welfare improvement equivalent to an increase in average monthly household income ofaround US$ 113. In aggregate terms, these improvements would be worth over US$37million per year to the population of Bermuda, and considered to be the total recreationaland cultural value of coral reefs to Bermuda.Less than half of the respondents indicated that they would be willing to pay anenvironmental levy. This share is unusually high, compared to similar studies. The results ofthe choice experiment suggest that most Bermudans are actually willing to make clear trade-offs between levies and the non-monetary attributes. The contribution by residents for thepreservation of the coral reef ecosystem would allow for the implementation of conservationand management measures.Coastal ProtectionBecause coral reefs absorb much of the incoming wave energy, they function as naturalbreakwaters and help to protect the shoreline from erosion and property damage. Thisawareness about the vital role of the rim and boiler reefs in protecting Bermuda’s shoreline isalso revealed in earlier coastal vulnerability assessment studies. The economic value of thisecosystem service, however, had not yet been estimated. In this study, the “avoideddamages” approach was used to value this service. This involved the estimation of thepotential damage (and associated economic losses) to the Bermuda coastal area from a givenstorm event, with and without the presence of a reef.The current study is one of the few examples of the valuation of coastal protection servicesprovided by coral reef ecosystems. Not all of the required parameters were available forBermuda, and the value for coastal protection in this case was obtained by combining localinformation about the island’s coastal profile, the storm regime for Bermuda, historicinformation on property damage caused by storms, flood zones susceptible for high waves,coral reef locations, shoreline stability and the role of coral reefs, and property values forland areas.Property damage information was based on reports for Hurricane Fabian, a Category 3(bordering 4) storm, hitting Bermuda directly in 2003. This yields an average damage shareof 27.5%, implying that with a storm category 3 or 4, damage to property can be as high as aquarter of the property value. Given the lack of reporting, damage in this study relates only toproperties and excludes infrastructures (such as roads). It is recommended that furthermodeling and data gathering are conducted to improve on the existing calculations, as thisvalue is based on numerous simplifying assumptions, and underestimates the true value.The economic value of the coastal protection function of coral reefs in Bermuda wasdetermined at US$266 million per year.Research and Educational ValueThe research and educational value of Bermuda’s coral reefs is simply based on budgets ofboth governmental and non-governmental institutions in Bermuda. Only research andeducation budgets relating to the coral reef ecosystem were incorporated within thisecosystem service. Available data did not include monies invested in management and/or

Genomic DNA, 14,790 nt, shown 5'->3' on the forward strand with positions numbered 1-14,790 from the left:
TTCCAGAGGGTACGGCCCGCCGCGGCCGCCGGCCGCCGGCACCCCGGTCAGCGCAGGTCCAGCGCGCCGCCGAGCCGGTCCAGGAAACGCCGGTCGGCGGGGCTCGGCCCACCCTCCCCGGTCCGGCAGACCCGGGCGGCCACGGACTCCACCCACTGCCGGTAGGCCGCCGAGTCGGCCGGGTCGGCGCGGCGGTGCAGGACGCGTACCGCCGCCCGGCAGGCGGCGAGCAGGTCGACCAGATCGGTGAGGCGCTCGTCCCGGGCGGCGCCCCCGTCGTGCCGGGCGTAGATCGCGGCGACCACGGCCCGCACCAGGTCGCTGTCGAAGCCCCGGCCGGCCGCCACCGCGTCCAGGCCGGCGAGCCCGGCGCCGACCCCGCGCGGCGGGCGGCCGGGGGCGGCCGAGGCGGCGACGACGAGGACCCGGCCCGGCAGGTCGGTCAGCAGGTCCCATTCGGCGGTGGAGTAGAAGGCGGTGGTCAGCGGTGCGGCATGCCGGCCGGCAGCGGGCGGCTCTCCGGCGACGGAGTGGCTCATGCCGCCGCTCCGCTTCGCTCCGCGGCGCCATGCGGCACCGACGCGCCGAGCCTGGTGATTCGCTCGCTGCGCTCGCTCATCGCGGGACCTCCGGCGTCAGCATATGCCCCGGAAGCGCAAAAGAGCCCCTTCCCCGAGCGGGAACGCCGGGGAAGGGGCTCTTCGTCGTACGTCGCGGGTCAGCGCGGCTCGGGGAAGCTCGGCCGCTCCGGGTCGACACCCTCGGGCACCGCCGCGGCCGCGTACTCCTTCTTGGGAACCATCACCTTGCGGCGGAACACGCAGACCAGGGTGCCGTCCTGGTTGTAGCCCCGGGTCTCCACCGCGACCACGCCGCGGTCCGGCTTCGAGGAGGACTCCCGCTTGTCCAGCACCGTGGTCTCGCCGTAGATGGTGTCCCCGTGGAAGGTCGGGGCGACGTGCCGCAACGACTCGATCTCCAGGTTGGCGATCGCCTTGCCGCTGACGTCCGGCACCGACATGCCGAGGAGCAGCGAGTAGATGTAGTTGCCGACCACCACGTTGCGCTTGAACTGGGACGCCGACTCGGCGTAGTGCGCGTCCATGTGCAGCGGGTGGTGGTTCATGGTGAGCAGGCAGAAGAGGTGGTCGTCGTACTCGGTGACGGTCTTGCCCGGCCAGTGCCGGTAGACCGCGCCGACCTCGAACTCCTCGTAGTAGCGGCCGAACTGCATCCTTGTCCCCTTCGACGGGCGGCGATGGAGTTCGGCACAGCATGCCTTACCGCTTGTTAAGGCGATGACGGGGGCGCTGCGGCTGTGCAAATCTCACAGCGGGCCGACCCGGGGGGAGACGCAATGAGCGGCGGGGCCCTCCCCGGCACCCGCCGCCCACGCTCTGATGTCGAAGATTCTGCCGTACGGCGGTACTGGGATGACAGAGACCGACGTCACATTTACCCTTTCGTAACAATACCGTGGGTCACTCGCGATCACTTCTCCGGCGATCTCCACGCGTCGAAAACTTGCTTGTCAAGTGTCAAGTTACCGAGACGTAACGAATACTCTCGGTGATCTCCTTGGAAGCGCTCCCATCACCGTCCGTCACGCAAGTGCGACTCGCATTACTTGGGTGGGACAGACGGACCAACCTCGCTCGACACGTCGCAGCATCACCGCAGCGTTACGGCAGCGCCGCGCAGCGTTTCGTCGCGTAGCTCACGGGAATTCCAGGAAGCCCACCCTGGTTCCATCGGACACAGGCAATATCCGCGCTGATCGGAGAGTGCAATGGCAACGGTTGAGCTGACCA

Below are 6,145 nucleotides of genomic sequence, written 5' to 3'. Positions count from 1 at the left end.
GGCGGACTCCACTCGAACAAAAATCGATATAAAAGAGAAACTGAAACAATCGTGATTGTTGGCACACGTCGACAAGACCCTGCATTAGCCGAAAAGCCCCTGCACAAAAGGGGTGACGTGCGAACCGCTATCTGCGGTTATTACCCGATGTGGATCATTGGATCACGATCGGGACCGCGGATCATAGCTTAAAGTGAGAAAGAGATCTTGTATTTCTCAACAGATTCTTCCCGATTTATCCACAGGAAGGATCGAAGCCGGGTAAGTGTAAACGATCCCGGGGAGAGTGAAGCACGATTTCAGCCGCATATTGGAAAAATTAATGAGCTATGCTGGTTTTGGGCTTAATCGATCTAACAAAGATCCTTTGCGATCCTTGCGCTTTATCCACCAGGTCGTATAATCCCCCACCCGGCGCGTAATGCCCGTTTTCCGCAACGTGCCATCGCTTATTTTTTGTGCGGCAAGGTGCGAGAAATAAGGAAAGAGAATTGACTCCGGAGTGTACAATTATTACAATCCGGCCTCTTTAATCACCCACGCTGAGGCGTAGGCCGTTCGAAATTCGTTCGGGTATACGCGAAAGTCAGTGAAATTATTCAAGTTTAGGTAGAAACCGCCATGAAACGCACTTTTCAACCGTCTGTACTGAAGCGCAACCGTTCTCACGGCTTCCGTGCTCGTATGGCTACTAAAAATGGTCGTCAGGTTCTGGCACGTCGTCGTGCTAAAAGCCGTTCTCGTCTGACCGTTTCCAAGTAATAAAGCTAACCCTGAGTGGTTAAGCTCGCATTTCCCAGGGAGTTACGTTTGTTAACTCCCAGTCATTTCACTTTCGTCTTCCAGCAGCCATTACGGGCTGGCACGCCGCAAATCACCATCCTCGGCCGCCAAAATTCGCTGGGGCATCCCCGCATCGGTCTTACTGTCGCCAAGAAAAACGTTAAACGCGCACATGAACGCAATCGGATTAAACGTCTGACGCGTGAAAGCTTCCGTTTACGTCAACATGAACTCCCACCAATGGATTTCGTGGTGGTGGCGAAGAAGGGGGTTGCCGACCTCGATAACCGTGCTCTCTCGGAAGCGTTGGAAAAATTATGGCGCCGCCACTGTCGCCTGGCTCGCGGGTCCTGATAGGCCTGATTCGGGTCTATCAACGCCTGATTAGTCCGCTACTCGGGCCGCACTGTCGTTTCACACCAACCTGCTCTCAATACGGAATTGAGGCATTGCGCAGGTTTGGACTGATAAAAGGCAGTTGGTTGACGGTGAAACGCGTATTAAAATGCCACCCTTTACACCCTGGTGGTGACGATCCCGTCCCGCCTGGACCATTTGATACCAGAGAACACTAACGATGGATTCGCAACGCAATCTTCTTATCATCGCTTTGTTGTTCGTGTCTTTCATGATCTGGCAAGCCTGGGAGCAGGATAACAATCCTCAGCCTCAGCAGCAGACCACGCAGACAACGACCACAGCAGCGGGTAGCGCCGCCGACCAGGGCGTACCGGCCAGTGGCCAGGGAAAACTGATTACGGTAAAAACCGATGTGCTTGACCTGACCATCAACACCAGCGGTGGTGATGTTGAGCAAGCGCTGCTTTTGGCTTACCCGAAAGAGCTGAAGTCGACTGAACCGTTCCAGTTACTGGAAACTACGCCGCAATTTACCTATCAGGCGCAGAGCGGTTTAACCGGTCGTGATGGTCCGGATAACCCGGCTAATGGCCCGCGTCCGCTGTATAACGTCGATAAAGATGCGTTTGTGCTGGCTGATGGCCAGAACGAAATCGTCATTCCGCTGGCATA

enforcement of coral reef-associated resources. The sum of all research and educationactivities associated with coral reefs in Bermuda amounts to US$2.3 million in 2007.ConclusionsThis first environmental economic valuation for Bermuda has paved the way for analternative approach to conservation of natural resources. The findings will generateawareness among the general public of the valuable ecosystem services provided byBermuda’s coral ecosystem. Environmental valuation also provides a tool for governmentpolicy and decision-makers, and local businesses, to integrate the value of the coral reefecosystem into marine public policy and decision-making, and business strategies. Thegeneral community and tourists value coral reefs, evident by their willingness to trade offmonies for preservation. It is hoped that these results on the TEV of Bermuda’s coral reefswill encourage and facilitate marine policies that ensure the sustainability of the northernmostcoral reef system in the world.